Merger talks between two superannuation funds linked to the Catholic church have broken down, the Australian Financial Review reports.
The collapse in negotiations between Catholic Super and Australian Superannuation and Retirement Fund, which would have created a $17 billion scheme with 170,000 members, demonstrates the complexity in putting retirement schemes together and comes as the prudential regulator is encouraging retirement funds to consider their future viability.
Industry sources pointed to a raft of merger discussions taking place between industry super funds. Several tie-ups have been announced in the past few months as schemes recognised they did not have a strong future.
Sources said one of the obstacles to agreeing a merger between Catholic Super, which is headquartered in Melbourne, and Sydney-based Australian Catholic Super, was who would chair the enlarged vehicle. It is understood that Catholic Super, which is slightly larger with $9 billion of assets but which has 15,000 few members, wanted to take over the chair, chief executive and chief investment officer roles. The board seats would have been distributed between the two funds equally.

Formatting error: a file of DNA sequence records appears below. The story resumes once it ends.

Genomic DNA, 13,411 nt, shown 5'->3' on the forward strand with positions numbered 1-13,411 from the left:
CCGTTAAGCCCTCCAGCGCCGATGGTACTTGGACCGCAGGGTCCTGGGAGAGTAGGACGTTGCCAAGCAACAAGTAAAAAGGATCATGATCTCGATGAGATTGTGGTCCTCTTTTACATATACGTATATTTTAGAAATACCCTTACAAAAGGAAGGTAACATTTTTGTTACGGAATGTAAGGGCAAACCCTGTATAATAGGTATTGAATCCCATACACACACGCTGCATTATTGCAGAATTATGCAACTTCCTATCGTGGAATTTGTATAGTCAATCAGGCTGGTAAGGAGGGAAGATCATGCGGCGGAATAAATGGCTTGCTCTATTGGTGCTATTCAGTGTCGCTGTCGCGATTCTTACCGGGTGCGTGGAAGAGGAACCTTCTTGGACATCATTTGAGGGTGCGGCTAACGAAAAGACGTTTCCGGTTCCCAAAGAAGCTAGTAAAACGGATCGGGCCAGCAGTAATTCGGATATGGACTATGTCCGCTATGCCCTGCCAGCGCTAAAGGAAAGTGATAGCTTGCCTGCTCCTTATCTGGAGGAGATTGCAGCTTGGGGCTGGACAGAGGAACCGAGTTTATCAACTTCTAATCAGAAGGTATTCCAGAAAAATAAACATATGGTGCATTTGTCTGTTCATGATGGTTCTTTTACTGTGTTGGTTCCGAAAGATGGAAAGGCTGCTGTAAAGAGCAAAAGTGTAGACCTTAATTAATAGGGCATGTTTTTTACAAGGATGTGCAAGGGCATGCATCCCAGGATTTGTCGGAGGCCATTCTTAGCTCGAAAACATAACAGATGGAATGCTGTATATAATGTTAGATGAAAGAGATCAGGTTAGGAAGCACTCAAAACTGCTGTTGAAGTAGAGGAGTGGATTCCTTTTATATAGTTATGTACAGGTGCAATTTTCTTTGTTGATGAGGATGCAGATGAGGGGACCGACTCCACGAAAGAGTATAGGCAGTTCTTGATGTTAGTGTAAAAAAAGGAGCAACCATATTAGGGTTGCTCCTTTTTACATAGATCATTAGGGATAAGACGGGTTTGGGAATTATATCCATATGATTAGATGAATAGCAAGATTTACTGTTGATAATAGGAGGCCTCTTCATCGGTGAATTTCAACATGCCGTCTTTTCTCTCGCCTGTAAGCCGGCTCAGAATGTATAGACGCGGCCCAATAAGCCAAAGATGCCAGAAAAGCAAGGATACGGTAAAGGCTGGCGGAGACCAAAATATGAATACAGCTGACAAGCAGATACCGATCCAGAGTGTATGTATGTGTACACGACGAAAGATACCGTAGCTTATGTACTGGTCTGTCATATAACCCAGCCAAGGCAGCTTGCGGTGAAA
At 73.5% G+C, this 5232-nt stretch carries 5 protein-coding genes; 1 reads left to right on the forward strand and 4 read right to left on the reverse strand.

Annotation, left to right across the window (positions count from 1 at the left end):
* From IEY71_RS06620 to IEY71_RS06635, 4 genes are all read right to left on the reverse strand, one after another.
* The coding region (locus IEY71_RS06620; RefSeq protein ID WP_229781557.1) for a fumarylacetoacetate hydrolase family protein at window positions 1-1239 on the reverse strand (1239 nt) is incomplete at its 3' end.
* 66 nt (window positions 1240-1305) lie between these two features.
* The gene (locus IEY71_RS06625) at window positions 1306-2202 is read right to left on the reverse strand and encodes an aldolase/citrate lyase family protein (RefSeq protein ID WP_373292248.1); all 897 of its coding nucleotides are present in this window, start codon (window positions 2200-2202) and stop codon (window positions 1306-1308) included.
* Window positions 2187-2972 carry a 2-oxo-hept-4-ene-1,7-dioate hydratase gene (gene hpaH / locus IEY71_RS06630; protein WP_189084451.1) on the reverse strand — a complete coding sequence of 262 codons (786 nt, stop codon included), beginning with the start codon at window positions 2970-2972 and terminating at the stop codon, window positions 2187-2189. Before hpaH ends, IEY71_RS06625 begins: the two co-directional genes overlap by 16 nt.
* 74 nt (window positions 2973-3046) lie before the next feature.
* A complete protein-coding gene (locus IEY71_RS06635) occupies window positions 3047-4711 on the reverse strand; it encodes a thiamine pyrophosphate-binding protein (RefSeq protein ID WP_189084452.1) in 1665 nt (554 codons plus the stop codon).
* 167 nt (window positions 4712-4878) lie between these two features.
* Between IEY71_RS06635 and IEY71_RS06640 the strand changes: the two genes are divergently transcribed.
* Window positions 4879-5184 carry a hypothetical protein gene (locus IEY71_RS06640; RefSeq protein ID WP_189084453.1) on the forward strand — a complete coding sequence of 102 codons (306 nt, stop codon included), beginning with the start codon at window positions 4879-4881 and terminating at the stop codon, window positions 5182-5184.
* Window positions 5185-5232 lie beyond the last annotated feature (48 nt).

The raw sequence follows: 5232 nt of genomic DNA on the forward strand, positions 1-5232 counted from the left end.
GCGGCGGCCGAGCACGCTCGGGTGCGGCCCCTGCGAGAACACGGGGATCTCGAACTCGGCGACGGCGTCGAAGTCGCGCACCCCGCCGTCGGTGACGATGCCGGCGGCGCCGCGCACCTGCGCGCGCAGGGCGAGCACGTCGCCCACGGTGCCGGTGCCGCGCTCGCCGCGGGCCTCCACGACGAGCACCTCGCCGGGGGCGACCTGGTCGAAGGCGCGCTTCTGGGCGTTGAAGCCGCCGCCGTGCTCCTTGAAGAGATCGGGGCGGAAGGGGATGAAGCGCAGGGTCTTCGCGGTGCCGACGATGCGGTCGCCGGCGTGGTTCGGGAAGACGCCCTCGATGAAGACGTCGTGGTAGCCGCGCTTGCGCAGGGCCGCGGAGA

Greg Cantor, CEO of Australian Catholic Super, said the chairmanship was by no means the only issue that could not be ironed out.
“We couldn’t agree on various issues. There were lots of basic governance issues that could not be resolved. The chair was just one of them,” Mr Cantor said.
“The board followed the Australian Prudential Regulation Authority guidelines on mergers and in doing so determined that a merger was not in the best interests of our members at this time.”
It is thought that despite months of talks, the two schemes had not got to the point of signing a heads of agreement and due diligence was never carried out.
Catholic Super, Australian Superannuation and Retirement Fund merger talks collapse (Australian Financial Review)
Catholic Super and Australian Superannuation and Retirement Fund